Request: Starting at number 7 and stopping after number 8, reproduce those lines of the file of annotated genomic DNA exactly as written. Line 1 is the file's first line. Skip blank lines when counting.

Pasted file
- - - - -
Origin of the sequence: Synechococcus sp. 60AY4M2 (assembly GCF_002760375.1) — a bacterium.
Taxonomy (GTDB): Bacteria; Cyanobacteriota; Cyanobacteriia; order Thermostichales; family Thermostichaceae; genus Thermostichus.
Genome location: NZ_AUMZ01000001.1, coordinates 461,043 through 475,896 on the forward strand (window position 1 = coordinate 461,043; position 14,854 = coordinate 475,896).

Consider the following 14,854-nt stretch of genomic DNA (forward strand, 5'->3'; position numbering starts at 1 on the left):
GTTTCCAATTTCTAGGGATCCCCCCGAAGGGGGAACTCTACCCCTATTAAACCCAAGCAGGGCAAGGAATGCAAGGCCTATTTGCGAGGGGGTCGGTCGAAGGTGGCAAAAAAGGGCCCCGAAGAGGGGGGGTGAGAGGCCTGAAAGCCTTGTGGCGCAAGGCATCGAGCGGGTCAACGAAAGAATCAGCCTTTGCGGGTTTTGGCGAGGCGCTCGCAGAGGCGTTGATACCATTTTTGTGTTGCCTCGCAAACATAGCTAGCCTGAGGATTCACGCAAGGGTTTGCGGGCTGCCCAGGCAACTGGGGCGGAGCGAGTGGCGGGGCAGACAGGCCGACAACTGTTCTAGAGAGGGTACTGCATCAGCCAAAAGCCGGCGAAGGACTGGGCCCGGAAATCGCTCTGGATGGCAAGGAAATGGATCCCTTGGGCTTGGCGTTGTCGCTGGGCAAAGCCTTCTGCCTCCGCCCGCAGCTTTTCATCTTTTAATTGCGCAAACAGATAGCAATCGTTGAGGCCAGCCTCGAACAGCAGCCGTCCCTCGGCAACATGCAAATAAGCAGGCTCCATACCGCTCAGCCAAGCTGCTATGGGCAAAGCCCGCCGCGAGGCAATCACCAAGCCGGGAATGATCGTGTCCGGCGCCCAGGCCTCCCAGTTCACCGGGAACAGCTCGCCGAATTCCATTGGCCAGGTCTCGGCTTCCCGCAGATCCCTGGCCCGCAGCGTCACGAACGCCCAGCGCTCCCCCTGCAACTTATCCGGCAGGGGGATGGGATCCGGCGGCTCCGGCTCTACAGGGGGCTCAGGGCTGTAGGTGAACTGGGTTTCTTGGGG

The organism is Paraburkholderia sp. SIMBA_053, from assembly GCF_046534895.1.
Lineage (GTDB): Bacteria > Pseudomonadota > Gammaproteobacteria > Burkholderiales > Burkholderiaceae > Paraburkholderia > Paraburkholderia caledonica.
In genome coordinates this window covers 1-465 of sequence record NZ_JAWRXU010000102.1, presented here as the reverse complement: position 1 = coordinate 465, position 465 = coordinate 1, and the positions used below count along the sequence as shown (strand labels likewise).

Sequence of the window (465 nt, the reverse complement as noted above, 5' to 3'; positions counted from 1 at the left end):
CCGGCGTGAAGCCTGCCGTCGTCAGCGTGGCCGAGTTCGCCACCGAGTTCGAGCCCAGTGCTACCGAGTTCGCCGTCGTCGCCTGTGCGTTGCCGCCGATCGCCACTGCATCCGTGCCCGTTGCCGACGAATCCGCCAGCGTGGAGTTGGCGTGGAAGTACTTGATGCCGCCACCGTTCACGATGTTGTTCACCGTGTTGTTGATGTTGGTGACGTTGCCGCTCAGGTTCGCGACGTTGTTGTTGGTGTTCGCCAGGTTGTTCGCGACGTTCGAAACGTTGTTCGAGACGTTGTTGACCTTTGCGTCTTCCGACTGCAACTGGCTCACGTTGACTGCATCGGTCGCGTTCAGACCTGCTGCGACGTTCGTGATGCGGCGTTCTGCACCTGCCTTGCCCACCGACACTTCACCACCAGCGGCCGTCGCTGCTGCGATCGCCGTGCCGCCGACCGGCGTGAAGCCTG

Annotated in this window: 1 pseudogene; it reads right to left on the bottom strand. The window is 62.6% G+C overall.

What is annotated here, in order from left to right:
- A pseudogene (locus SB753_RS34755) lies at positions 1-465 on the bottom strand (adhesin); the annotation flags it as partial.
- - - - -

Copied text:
Lineage (GTDB): Bacteria > Pseudomonadota > Gammaproteobacteria > Burkholderiales > Burkholderiaceae > Paraburkholderia > Paraburkholderia caledonica.
In genome coordinates this window covers 1-465 of sequence record NZ_JAWRXU010000102.1, presented here as the reverse complement: position 1 = coordinate 465, position 465 = coordinate 1, and the positions used below count along the sequence as shown (strand labels likewise).